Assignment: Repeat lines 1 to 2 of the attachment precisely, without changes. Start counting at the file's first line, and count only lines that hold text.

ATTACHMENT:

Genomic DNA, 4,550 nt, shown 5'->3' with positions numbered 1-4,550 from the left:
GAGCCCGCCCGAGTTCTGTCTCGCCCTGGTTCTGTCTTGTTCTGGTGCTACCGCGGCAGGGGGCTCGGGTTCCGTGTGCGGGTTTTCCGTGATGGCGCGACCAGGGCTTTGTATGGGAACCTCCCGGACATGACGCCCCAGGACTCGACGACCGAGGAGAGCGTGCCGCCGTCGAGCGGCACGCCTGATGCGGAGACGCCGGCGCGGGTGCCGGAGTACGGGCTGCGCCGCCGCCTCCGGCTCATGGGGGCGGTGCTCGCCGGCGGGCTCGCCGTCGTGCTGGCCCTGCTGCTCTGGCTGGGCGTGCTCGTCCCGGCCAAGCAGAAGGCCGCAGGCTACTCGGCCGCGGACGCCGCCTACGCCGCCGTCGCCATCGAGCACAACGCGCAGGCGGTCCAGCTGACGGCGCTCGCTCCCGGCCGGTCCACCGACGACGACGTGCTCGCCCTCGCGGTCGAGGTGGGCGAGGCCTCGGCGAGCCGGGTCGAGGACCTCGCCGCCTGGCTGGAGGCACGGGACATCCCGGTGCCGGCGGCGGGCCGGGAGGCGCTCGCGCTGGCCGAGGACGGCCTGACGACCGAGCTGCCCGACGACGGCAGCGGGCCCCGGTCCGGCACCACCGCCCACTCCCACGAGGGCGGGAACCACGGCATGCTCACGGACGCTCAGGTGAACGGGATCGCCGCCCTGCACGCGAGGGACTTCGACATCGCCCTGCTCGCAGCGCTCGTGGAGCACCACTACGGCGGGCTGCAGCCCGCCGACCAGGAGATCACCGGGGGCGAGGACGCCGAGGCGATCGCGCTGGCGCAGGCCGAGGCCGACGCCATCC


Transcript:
Genomic DNA, 4,550 nt, shown 5'->3' with positions numbered 1-4,550 from the left:
GAGCCCGCCCGAGTTCTGTCTCGCCCTGGTTCTGTCTTGTTCTGGTGCTACCGCGGCAGGGGGCTCGGGTTCCGTGTGCGGGTTTTCCGTGATGGCGCGACCAGGGCTTTGTATGGGAACCTCCCGGACATGACGCCCCAGGACTCGACGACCGAGGAGAGCGTGCCGCCGTCGAGCGGCACGCCTGATGCGGAGACGCCGGCGCGGGTGCCGGAGTACGGGCTGCGCCGCCGCCTCCGGCTCATGGGGGCGGTGCTCGCCGGCGGGCTCGCCGTCGTGCTGGCCCTGCTGCTCTGGCTGGGCGTGCTCGTCCCGGCCAAGCAGAAGGCCGCAGGCTACTCGGCCGCGGACGCCGCCTACGCCGCCGTCGCCATCGAGCACAACGCGCAGGCGGTCCAGCTGACGGCGCTCGCTCCCGGCCGGTCCACCGACGACGACGTGCTCGCCCTCGCGGTCGAGGTGGGCGAGGCCTCGGCGAGCCGGGTCGAGGACCTCGCCGCCTGGCTGGAGGCACGGGACATCCCGGTGCCGGCGGCGGGCCGGGAGGCGCTCGCGCTGGCCGAGGACGGCCTGACGACCGAGCTGCCCGACGACGGCAGCGGGCCCCGGTCCGGCACCACCGCCCACTCCCACGAGGGCGGGAACCACGGCATGCTCACGGACGCTCAGGTGAACGGGATCGCCGCCCTGCACGCGAGGGACTTCGACATCGCCCTGCTCGCAGCGCTCGTGGAGCACCACTACGGCGGGCTGCAGCCCGCCGACCAGGAGATCACCGGGGGCGAGGACGCCGAGGCGATCGCGCTGGCGCAGGCCGAGGCCGACGCCATCC